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Kid Gloves and the Abortion Debate

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It was F. Scott Fitzgerald who famously said that the test of a first rate intellect is the ability to hold two opposing thoughts in mind at the same time and still retain the ability to function. I've certainly done my best to adhere to this standard -- to compartmentalize the separate sides of the various cognitive dissonances that have presented themselves throughout my life, all in an effort to avoid the gears in my brain grinding to a halt. Trust me when I tell you that this is an important skill to master when you've got a past filled with positively atrocious behavior that you feel like you need to rationalize.

With that in mind, there's one bit of intellectual dishonesty that I've never been able to get my head completely around -- I'm talking the kind of crossed signals that leave me feeling like NOMAD the killer robot from Star Trek, bouncing off the walls, smoke coming out of my head, shrieking about how I must -- STERILIZE. And maybe that's why it's the one subject I've for the most part avoided writing about.

Abortion.

The other day, I was driving through Fort Lauderdale when I happened to come upon a protest outside of what I assume was an abortion clinic. If it wasn't, then the poor people inside the place had to wonder why some guy was standing on their sidewalk holding up a six-foot-tall picture of an aborted fetus and a giant wooden cross. My first reaction was, of course, anger, because regardless of how I myself feel -- or anyone feels -- about the abortion issue, it's unconscionably offensive to display images of that nature in a place where children who happen to have made it out of the womb can ostensibly see them. Holding a public street corner hostage -- and in certain respects, that's exactly what these people were doing -- in an effort to make what is essentially a political point is a form of terrorism. And that's not even taking into account the fact that it feels like it can't be more than a short hop from being the guy willing to stand on a sidewalk holding a dead baby in one hand and a cross in the other to being the kind of True Believer devoted enough to take the fight to the next level, if you get my drift.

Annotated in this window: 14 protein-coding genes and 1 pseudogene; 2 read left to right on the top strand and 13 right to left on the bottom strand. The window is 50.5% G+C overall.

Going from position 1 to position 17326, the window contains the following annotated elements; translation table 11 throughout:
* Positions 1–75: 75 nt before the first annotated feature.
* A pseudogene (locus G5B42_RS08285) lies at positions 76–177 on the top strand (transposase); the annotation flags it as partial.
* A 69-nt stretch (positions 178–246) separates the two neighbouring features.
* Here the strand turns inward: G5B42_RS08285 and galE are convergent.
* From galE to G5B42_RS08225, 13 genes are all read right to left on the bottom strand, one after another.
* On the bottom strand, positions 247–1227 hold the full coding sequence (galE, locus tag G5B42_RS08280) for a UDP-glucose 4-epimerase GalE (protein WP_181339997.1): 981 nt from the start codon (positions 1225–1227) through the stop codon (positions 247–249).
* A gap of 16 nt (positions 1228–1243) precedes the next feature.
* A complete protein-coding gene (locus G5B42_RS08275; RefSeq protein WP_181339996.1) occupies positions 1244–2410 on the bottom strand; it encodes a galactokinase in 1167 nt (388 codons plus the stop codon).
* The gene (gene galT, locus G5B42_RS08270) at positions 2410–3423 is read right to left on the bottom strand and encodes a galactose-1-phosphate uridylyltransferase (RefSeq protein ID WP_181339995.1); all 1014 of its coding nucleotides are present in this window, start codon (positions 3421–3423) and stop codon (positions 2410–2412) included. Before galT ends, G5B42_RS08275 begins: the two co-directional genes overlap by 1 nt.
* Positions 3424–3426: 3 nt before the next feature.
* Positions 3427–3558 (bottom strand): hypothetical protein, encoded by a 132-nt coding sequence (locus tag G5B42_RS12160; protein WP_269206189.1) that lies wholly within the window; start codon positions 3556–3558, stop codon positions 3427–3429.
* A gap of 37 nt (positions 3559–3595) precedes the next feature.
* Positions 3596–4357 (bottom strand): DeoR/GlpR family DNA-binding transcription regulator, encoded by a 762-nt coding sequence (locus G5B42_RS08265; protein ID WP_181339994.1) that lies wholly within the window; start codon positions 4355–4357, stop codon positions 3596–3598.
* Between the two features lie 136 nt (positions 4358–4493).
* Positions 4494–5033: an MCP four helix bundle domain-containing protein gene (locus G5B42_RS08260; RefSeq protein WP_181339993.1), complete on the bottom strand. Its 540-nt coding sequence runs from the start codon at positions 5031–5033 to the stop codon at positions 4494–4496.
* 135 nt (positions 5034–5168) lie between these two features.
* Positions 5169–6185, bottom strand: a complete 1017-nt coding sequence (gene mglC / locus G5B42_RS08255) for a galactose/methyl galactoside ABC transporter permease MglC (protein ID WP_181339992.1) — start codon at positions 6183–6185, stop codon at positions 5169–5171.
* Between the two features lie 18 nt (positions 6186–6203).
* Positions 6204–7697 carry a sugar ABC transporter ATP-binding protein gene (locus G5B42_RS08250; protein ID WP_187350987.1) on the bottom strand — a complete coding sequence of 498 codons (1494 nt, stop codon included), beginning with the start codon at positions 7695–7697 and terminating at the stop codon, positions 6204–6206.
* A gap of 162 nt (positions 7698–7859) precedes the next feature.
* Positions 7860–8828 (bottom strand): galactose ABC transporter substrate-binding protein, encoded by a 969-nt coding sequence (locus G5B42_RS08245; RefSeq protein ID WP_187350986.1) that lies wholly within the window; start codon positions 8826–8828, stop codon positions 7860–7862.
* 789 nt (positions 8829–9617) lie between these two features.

Oddly, and for the life of me I can't really explain why, my opinions when it comes to abortion have never really been swayed by the gruesome images of shredded fetuses that are so popular with the truly psychotic among the self-described pro-life crowd. Maybe that's because I feel like they shouldn't be necessary; it should be obvious to anyone with a pair of eyes and an adherence to reality what abortion does to the tiny being whose image in a sonogram, under different circumstances, would bring intense joy to a woman, couple, etc.

And that's where the dissonance comes in: I fully support a woman's right to choose to have an abortion. I do this even though I think that, in many cases, abortion is an absolute wrong.